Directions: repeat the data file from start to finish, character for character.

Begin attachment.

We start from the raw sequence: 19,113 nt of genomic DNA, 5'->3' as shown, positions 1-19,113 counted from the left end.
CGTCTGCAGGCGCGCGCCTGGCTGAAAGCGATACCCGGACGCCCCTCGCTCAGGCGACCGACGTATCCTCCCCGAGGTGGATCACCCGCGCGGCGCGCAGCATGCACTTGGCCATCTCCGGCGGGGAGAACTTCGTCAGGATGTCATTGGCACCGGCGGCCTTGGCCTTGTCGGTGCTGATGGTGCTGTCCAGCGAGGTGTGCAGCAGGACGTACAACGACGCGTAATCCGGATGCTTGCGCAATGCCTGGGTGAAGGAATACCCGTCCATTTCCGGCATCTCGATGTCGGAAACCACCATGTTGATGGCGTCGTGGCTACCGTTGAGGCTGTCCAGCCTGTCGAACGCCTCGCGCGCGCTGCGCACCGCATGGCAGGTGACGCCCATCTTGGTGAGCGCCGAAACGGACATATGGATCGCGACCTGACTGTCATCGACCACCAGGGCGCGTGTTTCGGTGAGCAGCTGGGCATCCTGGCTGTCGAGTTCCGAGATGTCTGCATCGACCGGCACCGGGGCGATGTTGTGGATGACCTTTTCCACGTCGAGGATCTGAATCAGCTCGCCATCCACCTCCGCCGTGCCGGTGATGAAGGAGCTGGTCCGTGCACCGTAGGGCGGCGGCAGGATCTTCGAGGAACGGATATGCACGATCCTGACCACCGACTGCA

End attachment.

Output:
We start from the raw sequence: 19,113 nt of genomic DNA, 5'->3' as shown, positions 1-19,113 counted from the left end.
CGTCTGCAGGCGCGCGCCTGGCTGAAAGCGATACCCGGACGCCCCTCGCTCAGGCGACCGACGTATCCTCCCCGAGGTGGATCACCCGCGCGGCGCGCAGCATGCACTTGGCCATCTCCGGCGGGGAGAACTTCGTCAGGATGTCATTGGCACCGGCGGCCTTGGCCTTGTCGGTGCTGATGGTGCTGTCCAGCGAGGTGTGCAGCAGGACGTACAACGACGCGTAATCCGGATGCTTGCGCAATGCCTGGGTGAAGGAATACCCGTCCATTTCCGGCATCTCGATGTCGGAAACCACCATGTTGATGGCGTCGTGGCTACCGTTGAGGCTGTCCAGCCTGTCGAACGCCTCGCGCGCGCTGCGCACCGCATGGCAGGTGACGCCCATCTTGGTGAGCGCCGAAACGGACATATGGATCGCGACCTGACTGTCATCGACCACCAGGGCGCGTGTTTCGGTGAGCAGCTGGGCATCCTGGCTGTCGAGTTCCGAGATGTCTGCATCGACCGGCACCGGGGCGATGTTGTGGATGACCTTTTCCACGTCGAGGATCTGAATCAGCTCGCCATCCACCTCCGCCGTGCCGGTGATGAAGGAGCTGGTCCGTGCACCGTAGGGCGGCGGCAGGATCTTCGAGGAACGGATATGCACGATCCTGACCACCGACTGCA